• When he is in the game, Chester Frazier needs to be more decisive with the ball. Chester is Illinois' back up point guard, but ever since the competition level has increased, he has become too timid with the basketball. He too often drives the ball into the middle of the defense without a purpose causing turnovers. The time he did that on Saturday afternoon was just a bad move for the Illini offense. Combine that with the 21-footer he shot up when the Illini really needed a possession, and there is really no wonder why he did not see more time on the court.
  • Jamar Smith really knows his role, and he is good at it. On Saturday, he was a tenacious on the ball defender with very active hands. He tapped the ball away from the man he was defending a few times, but in general was a pest to the Musketeer guards. Sure, he still needs to work on his help side defense, but when you combine his on the ball defense and his great shooting, he will be a very key asset for the Illini as Big Ten Conference play starts next month.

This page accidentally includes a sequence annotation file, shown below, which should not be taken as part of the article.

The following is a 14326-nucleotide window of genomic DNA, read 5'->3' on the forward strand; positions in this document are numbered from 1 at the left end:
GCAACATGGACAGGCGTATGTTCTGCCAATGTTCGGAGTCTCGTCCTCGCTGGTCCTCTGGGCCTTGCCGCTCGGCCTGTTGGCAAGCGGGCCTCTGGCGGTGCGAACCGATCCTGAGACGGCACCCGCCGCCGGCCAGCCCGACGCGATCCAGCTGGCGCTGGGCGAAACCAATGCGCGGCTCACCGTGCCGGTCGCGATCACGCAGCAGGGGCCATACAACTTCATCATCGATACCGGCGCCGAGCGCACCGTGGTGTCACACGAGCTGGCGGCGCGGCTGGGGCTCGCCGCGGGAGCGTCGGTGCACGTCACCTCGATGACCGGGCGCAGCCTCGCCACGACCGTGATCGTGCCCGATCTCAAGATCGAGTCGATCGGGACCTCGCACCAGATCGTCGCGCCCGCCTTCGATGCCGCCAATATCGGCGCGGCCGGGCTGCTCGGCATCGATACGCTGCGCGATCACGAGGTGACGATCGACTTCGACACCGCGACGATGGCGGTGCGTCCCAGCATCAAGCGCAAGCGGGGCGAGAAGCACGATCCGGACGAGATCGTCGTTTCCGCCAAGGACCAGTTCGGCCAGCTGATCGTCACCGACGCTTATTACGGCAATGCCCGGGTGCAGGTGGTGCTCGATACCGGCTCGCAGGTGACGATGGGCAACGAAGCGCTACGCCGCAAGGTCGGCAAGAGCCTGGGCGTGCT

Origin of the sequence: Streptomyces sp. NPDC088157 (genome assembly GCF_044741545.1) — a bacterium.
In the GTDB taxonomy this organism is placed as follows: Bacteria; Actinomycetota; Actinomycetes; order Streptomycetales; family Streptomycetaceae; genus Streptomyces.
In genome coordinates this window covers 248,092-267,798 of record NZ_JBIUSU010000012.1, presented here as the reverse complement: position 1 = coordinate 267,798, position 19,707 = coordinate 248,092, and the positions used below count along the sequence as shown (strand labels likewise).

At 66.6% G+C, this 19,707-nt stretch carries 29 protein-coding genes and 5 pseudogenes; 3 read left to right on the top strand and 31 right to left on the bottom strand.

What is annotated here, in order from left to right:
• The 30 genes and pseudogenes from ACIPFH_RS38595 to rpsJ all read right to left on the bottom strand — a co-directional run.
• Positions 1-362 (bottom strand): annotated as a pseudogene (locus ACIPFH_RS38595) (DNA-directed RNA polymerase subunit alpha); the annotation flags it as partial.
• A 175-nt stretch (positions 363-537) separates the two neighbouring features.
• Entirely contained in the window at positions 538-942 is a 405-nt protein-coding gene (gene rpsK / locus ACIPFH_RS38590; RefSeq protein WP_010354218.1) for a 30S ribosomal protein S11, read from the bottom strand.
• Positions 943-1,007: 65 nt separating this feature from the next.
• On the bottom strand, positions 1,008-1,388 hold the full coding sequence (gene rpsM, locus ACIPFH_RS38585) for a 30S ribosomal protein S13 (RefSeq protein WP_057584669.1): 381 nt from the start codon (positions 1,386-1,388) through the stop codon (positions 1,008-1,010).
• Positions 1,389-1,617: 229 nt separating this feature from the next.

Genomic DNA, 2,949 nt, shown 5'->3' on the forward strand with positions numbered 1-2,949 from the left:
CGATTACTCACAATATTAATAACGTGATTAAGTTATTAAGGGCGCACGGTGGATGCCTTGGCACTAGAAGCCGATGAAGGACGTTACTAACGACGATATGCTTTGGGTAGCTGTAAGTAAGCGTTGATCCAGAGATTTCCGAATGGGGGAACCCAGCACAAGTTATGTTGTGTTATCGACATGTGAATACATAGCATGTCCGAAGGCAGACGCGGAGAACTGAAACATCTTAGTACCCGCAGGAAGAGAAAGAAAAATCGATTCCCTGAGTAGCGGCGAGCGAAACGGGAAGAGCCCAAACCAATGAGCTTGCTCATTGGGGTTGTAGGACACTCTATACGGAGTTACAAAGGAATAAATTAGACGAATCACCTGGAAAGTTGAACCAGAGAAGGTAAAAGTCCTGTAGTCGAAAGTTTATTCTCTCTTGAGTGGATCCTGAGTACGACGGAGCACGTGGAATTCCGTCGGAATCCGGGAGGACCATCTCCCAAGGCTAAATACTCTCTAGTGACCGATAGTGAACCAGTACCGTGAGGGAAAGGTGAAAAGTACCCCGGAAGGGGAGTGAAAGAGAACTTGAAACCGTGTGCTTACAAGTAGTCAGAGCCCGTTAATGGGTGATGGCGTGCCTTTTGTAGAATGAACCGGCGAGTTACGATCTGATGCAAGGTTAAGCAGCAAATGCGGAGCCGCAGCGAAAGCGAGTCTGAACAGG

• It looks like Warren Carter has fallen behind Marcus Arnold in the big man rotation, and with the way each player has played, this is not a bad decision for Bruce Weber. While I love Warren's potential, he has just not played well on the court (outside of his game winning shot against Wichita State) to warrant the playing time over Arnold or Pruitt. In his two minutes on Saturday afternoon, Warren mishandled a pass that hit him in the hands that would have led to an Illini dunk at a key point in the first half, and after that he was not to be seen as Weber has started to generate his tighter eight-man rotation for the season, and it looks like Warren is not going to be a huge part of it.